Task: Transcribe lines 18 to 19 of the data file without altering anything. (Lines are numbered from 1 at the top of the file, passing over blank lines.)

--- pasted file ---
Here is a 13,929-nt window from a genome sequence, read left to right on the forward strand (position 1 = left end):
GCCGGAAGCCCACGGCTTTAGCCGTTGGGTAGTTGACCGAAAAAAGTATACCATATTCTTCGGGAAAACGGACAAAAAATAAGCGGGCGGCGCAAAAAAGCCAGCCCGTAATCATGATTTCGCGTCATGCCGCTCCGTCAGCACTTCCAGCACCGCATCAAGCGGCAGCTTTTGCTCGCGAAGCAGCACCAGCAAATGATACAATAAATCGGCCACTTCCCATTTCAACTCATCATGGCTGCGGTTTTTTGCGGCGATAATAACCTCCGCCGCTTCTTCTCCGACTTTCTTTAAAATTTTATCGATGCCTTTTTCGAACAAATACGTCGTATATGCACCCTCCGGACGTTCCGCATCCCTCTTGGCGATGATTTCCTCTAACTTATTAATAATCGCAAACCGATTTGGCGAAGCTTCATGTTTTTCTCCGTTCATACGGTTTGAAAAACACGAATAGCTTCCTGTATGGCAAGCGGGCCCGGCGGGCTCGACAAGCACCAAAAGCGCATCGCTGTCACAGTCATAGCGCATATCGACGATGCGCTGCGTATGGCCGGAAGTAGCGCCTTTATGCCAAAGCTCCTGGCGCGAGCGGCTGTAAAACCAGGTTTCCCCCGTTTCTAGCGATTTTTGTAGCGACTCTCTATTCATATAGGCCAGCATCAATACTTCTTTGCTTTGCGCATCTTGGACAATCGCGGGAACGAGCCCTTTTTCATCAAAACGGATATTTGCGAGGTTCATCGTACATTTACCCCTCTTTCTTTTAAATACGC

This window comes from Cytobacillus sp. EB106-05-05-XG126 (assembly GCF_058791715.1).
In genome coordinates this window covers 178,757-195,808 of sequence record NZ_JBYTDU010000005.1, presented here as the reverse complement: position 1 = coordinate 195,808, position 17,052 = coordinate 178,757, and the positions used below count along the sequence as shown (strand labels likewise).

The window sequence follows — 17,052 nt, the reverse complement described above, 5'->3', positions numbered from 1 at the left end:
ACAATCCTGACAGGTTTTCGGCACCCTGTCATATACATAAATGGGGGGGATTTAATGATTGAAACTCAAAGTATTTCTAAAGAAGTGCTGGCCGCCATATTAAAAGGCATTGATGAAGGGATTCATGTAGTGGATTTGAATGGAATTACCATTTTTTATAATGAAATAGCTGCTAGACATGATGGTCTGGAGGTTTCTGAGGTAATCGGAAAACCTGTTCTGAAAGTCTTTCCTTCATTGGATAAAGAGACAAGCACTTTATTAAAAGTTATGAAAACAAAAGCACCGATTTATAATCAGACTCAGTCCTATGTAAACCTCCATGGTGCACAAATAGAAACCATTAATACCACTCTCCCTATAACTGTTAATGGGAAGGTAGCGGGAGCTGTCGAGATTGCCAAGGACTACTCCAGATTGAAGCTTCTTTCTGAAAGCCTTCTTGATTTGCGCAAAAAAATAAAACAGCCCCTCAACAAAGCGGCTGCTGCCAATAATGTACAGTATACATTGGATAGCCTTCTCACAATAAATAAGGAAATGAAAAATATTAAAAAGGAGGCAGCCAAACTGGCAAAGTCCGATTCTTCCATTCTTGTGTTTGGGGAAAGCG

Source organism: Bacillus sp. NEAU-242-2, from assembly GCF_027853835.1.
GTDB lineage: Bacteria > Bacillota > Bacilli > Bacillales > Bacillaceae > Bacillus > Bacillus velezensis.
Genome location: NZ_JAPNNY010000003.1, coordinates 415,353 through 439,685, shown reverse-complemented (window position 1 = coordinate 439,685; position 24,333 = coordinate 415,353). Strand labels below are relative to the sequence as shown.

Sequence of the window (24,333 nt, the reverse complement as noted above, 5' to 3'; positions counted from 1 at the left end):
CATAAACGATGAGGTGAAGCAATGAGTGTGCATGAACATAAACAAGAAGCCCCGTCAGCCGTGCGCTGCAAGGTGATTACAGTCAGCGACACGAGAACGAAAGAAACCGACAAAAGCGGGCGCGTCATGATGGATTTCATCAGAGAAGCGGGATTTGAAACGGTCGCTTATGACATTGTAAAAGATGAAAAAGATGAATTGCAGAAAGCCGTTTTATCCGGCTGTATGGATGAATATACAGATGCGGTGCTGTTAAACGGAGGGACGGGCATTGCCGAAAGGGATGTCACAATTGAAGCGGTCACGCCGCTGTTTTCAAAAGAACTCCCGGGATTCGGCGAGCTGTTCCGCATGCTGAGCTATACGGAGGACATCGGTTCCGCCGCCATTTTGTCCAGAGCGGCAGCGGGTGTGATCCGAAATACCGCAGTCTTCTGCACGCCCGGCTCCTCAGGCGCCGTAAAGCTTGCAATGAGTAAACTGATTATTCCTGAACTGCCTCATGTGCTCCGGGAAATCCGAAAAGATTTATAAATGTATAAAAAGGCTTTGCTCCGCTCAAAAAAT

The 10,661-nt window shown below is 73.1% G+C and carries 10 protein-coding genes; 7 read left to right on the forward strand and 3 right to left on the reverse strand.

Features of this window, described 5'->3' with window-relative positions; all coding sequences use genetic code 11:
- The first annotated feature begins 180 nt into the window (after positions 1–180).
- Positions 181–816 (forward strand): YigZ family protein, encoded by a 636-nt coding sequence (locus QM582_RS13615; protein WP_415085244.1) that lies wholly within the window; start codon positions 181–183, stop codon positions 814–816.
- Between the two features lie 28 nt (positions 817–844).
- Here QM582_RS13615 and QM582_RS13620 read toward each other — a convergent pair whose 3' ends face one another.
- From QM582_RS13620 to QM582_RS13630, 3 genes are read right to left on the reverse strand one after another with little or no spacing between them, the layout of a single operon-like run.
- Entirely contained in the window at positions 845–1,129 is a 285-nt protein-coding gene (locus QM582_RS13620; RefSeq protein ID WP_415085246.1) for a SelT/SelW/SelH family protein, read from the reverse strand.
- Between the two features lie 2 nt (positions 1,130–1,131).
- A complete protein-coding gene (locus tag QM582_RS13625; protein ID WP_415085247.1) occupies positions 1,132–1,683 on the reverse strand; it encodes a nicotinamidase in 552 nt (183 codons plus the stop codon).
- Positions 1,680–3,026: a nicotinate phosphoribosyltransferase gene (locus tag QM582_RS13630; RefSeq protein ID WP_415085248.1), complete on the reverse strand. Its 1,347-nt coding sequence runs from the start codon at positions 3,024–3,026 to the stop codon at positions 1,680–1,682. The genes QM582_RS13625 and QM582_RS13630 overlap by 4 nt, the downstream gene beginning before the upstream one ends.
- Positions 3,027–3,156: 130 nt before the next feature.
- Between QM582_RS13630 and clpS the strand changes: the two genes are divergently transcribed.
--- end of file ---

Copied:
- From QM582_RS13620 to QM582_RS13630, 3 genes are read right to left on the reverse strand one after another with little or no spacing between them, the layout of a single operon-like run.
- Entirely contained in the window at positions 845–1,129 is a 285-nt protein-coding gene (locus QM582_RS13620; RefSeq protein ID WP_415085246.1) for a SelT/SelW/SelH family protein, read from the reverse strand.